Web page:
Stress can be both the cause of, and a symptom of, problems in the workplace that can give rise to claims both in the Employment Tribunal and the Royal Court - and better stress management can help to prevent time-consuming, costly and reputationally damaging conflict.
How big is the issue? Reports show that 12.5 million working days were lost due to stress in 2017, and that 40% of all work-related ill-health cases are down to stress, depression or anxiety.
But beyond those statistics lie thousands more hours lost in absence and productivity through low morale, and wasted resources in sick pay, recruitment costs and resolving disputes.
While we might think of all of this as a very 21st century issue, the truth is that we've been dealing with workplace stress for literally thousands of years, and a particular group of ancient philosophers – the Stoics – have some meditations and lessons on stress that have resonance today.
The main cases of stress in the workplace come under six headings:
- A workload that's too heavy
- Employees feeling they have little say in how they do their job
- Too little support from colleagues and managers
- Breakdown in working relationships with colleagues
- A lack of understanding or different perceptions of a role
- Changes to duties and team structure
If not managed and resolved early, all of this can lead to claims to the Employment Tribunal, with all the disruption, extra costs and reputational damage that they can inflict.
Claims can fall under:
Personal injury – where an employee claims an employer has failed to fulfil their common law duty to take reasonable care for the health and safety of employees in the workplace
Breach of contract – it is an implied term of every employment contract that employers will take reasonable care not to cause psychiatric harm by reason of work environment or the character or volume of work imposed
Constructive dismissal - where an employee claims that their employer's behaviour has resulted in stress and breached their contract e.g. the implied duty of trust and confidence, forcing them to leave their job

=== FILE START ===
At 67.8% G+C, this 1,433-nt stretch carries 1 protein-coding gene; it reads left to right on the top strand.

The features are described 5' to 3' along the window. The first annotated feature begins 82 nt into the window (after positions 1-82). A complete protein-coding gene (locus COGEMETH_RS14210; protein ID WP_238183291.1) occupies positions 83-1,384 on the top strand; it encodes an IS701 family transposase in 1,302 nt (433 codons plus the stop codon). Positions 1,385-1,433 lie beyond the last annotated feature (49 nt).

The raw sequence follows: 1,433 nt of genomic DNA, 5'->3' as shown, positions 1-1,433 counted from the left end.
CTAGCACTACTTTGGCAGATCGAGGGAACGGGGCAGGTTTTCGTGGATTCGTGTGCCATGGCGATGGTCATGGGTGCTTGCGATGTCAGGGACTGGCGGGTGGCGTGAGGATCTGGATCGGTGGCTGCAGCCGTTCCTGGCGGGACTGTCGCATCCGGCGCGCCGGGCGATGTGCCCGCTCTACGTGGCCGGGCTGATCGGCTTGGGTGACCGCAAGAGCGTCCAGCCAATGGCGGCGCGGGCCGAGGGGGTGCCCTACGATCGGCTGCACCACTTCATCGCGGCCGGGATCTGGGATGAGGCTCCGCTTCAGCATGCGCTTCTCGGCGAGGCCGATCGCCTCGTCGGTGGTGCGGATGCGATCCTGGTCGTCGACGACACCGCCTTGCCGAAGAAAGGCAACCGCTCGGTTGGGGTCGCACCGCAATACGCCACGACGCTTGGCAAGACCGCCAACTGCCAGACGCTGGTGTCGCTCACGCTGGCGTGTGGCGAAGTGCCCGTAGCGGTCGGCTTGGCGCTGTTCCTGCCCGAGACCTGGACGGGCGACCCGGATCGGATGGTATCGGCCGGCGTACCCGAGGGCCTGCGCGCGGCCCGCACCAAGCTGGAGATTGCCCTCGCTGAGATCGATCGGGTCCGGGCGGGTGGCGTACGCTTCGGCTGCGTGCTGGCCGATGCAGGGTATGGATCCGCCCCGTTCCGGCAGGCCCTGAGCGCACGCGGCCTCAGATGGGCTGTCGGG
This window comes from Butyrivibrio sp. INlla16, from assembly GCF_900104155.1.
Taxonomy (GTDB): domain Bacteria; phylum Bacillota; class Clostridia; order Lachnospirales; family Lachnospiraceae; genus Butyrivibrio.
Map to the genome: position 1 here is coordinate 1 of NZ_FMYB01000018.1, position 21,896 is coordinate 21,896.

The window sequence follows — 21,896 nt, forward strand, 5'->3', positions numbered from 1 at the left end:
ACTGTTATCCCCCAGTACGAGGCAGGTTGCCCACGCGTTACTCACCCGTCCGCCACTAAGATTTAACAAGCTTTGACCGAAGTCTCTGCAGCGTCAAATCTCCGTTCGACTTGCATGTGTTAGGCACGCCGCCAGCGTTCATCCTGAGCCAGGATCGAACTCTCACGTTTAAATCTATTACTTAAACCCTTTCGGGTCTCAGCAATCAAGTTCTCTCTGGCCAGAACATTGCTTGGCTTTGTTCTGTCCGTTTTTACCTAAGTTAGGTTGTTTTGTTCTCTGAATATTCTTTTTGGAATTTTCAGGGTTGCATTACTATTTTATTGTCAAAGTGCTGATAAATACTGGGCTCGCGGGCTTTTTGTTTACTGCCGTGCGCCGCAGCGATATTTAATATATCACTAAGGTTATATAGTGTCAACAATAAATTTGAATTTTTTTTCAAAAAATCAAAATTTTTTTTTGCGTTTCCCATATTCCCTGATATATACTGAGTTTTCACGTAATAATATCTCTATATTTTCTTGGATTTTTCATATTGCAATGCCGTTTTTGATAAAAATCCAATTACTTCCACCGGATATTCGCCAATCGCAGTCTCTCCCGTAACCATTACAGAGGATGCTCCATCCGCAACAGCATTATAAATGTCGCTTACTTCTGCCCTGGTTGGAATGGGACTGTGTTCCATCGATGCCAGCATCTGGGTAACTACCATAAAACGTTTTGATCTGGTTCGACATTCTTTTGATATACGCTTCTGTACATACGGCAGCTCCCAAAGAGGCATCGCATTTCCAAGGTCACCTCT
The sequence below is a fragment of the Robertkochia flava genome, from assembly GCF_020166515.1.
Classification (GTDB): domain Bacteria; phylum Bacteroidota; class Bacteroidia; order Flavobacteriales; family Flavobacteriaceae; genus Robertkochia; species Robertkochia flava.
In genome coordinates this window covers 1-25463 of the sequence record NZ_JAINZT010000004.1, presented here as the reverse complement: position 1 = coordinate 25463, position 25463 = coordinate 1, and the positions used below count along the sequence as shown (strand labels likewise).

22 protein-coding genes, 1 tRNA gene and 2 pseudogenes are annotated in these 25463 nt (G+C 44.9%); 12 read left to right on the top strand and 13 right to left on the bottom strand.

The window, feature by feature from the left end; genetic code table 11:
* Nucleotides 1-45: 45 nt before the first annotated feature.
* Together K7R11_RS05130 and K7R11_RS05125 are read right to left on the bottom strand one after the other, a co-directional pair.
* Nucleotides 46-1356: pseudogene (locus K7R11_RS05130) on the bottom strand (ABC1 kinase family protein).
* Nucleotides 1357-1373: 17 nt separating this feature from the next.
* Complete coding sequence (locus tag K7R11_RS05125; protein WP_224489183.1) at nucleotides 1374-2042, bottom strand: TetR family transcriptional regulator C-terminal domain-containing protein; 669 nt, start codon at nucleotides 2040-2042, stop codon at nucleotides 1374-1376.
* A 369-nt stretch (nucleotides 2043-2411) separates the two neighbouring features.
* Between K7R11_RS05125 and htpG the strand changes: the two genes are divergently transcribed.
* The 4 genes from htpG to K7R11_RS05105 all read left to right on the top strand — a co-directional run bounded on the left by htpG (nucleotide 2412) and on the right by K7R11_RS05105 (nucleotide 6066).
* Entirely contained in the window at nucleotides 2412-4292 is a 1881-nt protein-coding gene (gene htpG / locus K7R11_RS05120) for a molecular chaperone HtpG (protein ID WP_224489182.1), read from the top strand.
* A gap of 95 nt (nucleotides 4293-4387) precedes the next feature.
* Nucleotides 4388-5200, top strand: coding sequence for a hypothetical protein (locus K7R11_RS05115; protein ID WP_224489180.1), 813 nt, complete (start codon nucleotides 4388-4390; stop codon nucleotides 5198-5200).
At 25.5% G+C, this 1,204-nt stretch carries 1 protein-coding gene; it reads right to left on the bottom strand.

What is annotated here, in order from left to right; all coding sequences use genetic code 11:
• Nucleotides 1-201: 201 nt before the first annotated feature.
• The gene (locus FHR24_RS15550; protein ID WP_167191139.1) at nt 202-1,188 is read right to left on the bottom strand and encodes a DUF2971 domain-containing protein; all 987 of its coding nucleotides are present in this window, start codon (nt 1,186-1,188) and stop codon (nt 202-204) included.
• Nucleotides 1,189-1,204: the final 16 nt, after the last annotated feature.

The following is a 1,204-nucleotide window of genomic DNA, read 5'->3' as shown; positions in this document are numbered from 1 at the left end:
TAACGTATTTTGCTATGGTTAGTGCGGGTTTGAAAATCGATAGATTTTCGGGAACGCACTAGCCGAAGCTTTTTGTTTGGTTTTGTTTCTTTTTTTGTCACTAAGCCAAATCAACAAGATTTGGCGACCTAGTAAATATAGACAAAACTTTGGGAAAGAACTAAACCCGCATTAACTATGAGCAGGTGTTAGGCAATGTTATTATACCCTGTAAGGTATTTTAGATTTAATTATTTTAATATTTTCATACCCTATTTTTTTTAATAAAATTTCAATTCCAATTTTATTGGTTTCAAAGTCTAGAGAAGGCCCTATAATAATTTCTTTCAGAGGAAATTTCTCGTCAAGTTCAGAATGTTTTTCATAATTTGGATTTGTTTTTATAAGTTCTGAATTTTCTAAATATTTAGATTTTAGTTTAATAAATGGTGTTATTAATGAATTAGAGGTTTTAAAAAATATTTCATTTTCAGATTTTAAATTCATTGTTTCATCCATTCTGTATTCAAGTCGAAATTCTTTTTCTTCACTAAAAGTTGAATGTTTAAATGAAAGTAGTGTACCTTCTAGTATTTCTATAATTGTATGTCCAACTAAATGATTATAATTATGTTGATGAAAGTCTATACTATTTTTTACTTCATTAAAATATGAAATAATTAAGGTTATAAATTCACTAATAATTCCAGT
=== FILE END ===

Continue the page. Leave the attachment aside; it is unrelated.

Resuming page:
Unfair dismissal – e.g. where an employee is dismissed on stress related capability grounds
But what about the Stoics?
The Stoics wrote that a meaningful life could be lived, and inner peace attained, by overcoming adversity, facing our obstacles instead of running from them, and controlling our thoughts and impulses. By acknowledging problems and tackling them, by preparing for the worst case scenario, and above all by accepting that our perception and interpretation of events is subjective, and so can be changed, we live happier lives.
How does this affect the workplace?
The Stoics would argue that employment law and the modern employment environment equip us to deal with these issues: Stoic employers must be mindful of the possibility of stress and the worst case scenarios of ill-health, damage to business and litigation arising from stress. A good Stoic would then tackle these issues head on - they would carry out a stress audit, ensure that all employees know how to raise concerns, and arrange mentoring or a buddy system to assist employees who are showing signs of stress. Above all, employers should be addressing the increasing reality of stress in the workplace and dealing with it, rather than sweeping it under the carpet.
Stoicism teaches us to look at the big picture when we feel stressed – to transcend our own egos and remind ourselves how small we (and our problems) are in the great scheme of things.
The current generation is the first to have the protection of employment legislation and independent tribunals, but it is not the first to have dealt with stress in the workplace or anywhere else. It may be that one of the best ways to deal with the modern stress epidemic is to look back and draw on the wisdom of ancient philosophy.